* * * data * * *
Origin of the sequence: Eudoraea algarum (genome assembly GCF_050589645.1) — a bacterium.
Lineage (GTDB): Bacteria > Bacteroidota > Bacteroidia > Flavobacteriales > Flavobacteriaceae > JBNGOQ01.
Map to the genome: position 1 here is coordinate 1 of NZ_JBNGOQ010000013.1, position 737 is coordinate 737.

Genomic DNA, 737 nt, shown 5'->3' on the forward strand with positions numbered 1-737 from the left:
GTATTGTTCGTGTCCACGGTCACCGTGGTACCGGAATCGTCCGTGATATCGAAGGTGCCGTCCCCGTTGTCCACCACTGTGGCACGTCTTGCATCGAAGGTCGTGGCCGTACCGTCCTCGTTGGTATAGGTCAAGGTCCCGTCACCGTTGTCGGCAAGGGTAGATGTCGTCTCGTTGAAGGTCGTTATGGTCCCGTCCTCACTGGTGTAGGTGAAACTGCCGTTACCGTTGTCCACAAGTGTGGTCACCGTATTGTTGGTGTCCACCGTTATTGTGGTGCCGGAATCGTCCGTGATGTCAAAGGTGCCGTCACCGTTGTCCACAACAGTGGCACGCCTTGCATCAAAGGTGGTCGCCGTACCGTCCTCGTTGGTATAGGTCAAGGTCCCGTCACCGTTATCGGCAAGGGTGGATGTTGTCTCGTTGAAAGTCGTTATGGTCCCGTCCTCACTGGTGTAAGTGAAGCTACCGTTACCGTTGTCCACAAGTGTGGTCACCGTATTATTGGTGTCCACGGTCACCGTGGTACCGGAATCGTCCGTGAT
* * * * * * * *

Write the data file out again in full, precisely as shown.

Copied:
Origin of the sequence: Eudoraea algarum (genome assembly GCF_050589645.1) — a bacterium.
Lineage (GTDB): Bacteria > Bacteroidota > Bacteroidia > Flavobacteriales > Flavobacteriaceae > JBNGOQ01.
Map to the genome: position 1 here is coordinate 1 of NZ_JBNGOQ010000013.1, position 737 is coordinate 737.

Genomic DNA, 737 nt, shown 5'->3' on the forward strand with positions numbered 1-737 from the left:
GTATTGTTCGTGTCCACGGTCACCGTGGTACCGGAATCGTCCGTGATATCGAAGGTGCCGTCCCCGTTGTCCACCACTGTGGCACGTCTTGCATCGAAGGTCGTGGCCGTACCGTCCTCGTTGGTATAGGTCAAGGTCCCGTCACCGTTGTCGGCAAGGGTAGATGTCGTCTCGTTGAAGGTCGTTATGGTCCCGTCCTCACTGGTGTAGGTGAAACTGCCGTTACCGTTGTCCACAAGTGTGGTCACCGTATTGTTGGTGTCCACCGTTATTGTGGTGCCGGAATCGTCCGTGATGTCAAAGGTGCCGTCACCGTTGTCCACAACAGTGGCACGCCTTGCATCAAAGGTGGTCGCCGTACCGTCCTCGTTGGTATAGGTCAAGGTCCCGTCACCGTTATCGGCAAGGGTGGATGTTGTCTCGTTGAAAGTCGTTATGGTCCCGTCCTCACTGGTGTAAGTGAAGCTACCGTTACCGTTGTCCACAAGTGTGGTCACCGTATTATTGGTGTCCACGGTCACCGTGGTACCGGAATCGTCCGTGAT